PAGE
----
So, in concrete practical terms, what harm do singletons do?
The harm comes from limitations built into classes that don't belong there.
A class should not know or care how many instances of it exist. If your program only needs one instance of an object, then that is part of the business logic of the program. Singletons make the sweeping assumption that nobody will ever need more than one of these. These kind of assumptions bite you in the ass in the long run.
sure, you can just put the interface in the header file and have all the data declared statically in the source file, but then you've got that data sat around in memory the whole time. You have to work harder to allocate, initialise and delete stuff because you don't have a constructor or a destructor, and as Klaim pointed out, control over when and how singleton data is created and destroyed can be pretty important.
This is simple. You create an internal structure in the implementation file, and allocate it when needed. Provide Setup and Teardown calls in your module, call them at the beginning and end of the module's usage.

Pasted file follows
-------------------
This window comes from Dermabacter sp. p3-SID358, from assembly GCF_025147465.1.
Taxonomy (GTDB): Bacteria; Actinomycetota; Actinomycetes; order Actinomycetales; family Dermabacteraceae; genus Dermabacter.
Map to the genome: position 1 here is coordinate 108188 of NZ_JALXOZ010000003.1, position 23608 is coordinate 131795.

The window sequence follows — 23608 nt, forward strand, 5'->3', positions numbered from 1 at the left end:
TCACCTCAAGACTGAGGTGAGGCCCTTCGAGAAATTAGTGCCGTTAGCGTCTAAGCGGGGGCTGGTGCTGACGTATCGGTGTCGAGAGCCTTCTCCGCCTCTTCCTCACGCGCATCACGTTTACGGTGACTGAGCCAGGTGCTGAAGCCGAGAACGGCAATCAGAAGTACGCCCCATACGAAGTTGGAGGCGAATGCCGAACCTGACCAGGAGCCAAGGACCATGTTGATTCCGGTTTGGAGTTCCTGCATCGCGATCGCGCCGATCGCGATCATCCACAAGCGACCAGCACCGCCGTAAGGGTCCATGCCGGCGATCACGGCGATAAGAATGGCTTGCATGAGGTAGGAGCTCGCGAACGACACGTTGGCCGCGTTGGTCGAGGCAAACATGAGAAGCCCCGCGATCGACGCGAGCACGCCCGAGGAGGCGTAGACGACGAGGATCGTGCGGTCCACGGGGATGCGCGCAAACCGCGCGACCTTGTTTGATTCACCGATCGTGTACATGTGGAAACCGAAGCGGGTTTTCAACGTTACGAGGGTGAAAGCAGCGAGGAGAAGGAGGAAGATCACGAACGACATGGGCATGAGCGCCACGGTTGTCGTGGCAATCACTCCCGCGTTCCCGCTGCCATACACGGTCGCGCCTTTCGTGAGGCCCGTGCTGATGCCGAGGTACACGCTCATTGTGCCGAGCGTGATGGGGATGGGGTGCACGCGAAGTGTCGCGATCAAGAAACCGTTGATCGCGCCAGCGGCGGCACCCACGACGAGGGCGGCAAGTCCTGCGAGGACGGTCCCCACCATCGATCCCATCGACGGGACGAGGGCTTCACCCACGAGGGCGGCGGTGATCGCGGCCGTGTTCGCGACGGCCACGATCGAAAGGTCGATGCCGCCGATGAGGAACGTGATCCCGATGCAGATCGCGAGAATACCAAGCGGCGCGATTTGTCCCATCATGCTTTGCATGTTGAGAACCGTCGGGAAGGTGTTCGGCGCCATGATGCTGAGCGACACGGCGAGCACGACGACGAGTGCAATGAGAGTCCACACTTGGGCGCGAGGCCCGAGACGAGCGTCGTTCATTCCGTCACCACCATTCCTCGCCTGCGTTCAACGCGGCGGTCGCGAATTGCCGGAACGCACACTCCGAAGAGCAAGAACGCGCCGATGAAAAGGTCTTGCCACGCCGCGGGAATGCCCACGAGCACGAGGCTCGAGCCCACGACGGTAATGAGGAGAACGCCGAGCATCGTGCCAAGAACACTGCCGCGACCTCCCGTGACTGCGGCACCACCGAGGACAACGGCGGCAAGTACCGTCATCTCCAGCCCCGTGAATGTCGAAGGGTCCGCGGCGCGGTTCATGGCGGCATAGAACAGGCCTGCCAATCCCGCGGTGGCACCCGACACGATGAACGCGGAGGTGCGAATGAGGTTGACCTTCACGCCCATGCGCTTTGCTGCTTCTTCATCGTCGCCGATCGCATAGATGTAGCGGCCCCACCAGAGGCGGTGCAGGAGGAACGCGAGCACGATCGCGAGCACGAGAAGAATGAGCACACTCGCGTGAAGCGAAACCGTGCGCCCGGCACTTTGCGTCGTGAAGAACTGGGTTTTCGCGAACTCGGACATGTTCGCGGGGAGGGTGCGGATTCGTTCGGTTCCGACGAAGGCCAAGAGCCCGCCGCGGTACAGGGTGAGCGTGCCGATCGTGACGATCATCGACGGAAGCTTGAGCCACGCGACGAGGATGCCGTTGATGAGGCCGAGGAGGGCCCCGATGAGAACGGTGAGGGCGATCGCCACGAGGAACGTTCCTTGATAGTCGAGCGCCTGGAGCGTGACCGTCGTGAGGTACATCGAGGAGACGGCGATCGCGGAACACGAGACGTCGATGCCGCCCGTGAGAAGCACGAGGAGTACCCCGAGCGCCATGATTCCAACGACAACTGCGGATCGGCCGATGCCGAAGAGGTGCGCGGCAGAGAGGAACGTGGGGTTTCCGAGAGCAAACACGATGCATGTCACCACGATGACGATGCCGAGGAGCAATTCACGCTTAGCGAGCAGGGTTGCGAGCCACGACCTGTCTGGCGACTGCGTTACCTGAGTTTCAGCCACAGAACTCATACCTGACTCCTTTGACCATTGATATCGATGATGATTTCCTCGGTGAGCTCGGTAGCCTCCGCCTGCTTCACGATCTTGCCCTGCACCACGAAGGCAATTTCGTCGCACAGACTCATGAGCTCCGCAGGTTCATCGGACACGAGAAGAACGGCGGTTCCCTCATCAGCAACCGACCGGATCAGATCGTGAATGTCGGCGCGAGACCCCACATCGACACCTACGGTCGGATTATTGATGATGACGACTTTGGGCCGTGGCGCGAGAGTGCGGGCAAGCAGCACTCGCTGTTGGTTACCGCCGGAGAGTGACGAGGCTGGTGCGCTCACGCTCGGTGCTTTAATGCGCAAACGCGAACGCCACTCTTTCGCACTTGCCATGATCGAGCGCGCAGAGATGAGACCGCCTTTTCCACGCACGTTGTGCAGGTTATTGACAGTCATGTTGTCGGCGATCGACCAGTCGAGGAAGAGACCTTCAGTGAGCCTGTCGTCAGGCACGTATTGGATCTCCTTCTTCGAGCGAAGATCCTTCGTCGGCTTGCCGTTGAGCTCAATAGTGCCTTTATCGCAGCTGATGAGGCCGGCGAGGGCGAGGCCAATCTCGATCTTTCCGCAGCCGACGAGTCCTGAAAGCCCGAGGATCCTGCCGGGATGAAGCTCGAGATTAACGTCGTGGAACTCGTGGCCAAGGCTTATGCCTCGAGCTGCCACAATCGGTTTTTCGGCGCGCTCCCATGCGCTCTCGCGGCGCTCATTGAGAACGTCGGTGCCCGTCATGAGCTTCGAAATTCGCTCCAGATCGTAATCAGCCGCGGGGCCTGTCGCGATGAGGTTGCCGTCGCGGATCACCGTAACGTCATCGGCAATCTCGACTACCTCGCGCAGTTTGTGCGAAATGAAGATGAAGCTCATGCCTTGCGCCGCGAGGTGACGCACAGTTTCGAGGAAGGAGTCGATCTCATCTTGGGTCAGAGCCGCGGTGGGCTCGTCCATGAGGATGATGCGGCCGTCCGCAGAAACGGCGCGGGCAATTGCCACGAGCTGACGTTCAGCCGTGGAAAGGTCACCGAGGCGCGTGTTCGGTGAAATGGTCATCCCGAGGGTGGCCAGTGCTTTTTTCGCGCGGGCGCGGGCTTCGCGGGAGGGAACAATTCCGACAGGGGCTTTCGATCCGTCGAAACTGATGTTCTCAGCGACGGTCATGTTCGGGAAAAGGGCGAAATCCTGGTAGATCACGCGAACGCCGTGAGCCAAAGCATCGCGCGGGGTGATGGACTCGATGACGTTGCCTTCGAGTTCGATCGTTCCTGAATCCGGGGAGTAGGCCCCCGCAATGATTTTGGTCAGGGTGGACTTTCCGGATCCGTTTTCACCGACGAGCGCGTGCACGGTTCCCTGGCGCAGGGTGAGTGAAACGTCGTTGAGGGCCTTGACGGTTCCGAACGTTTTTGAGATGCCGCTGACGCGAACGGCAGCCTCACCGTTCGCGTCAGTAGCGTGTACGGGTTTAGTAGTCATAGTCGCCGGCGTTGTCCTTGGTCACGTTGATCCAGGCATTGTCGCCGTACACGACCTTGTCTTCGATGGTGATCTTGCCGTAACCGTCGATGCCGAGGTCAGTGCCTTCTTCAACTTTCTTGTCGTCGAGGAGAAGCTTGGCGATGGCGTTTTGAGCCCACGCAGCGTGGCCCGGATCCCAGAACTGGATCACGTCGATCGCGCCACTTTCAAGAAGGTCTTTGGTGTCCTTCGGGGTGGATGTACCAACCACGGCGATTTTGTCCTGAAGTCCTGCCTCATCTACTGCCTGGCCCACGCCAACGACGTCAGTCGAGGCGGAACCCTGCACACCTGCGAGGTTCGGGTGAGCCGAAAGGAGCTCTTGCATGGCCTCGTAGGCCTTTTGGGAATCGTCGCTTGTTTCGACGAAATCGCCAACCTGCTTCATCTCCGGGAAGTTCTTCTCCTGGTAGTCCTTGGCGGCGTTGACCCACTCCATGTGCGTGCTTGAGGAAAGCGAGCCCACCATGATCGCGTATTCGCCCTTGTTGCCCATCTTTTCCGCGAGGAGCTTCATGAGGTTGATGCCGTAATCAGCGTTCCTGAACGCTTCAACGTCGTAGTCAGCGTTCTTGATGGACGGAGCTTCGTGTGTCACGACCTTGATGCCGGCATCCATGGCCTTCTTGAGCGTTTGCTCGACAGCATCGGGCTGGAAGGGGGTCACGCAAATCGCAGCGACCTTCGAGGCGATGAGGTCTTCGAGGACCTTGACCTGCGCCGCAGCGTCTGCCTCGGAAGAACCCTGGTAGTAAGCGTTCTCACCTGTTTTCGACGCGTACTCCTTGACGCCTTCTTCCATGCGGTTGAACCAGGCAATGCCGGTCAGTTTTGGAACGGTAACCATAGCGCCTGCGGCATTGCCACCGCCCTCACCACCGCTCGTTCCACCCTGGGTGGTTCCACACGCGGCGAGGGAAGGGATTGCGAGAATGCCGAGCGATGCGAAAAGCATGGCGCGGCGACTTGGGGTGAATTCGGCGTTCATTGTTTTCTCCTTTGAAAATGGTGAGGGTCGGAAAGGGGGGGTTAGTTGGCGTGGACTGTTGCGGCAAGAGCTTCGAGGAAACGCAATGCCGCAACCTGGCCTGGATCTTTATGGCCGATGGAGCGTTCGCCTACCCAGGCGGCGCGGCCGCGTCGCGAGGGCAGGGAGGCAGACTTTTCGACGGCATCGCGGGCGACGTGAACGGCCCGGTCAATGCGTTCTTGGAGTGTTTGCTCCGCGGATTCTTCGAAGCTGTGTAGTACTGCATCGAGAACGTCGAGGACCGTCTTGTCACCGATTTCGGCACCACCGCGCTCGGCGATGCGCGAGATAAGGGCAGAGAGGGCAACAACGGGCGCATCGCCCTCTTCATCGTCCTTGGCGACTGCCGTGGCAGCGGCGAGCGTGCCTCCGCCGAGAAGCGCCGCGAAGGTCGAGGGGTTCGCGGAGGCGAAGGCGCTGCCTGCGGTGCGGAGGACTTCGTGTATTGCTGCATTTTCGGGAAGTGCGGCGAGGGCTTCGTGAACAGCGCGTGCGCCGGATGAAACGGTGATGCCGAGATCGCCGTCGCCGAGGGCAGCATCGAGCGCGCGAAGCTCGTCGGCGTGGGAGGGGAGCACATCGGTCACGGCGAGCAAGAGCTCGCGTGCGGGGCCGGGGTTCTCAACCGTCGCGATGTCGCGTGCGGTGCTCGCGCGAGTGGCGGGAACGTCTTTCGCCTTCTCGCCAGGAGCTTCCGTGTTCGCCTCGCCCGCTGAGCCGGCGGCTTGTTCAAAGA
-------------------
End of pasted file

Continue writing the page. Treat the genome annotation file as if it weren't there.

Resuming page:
This is actually less
code than the traditional singleton implementation. You only need to call Setup once, as opposed to calling get_instance or whatever every time you want the functionality. The call to Teardown mirrors the call to delete the singleton instance (you are deleting it, right?). This problem was solved long ago by procedural languages. Singleton puts an unnecessary object-oriented spin on the traditional procedural module.
Further, most singletons (at least the ones I've seen) are active for pretty much the entire run of the program anyway. Their data is basically sitting around in memory the whole time as is.
And just in case, because this has happened before, just because you only happen to have one instance of something in your program does not
make it a singleton. I have no beef with this. A singleton is a class that actively prohibits the existence of more than one instance. Some people don't understand the difference and completely misunderstand my points, thinking I'm criticizing something else.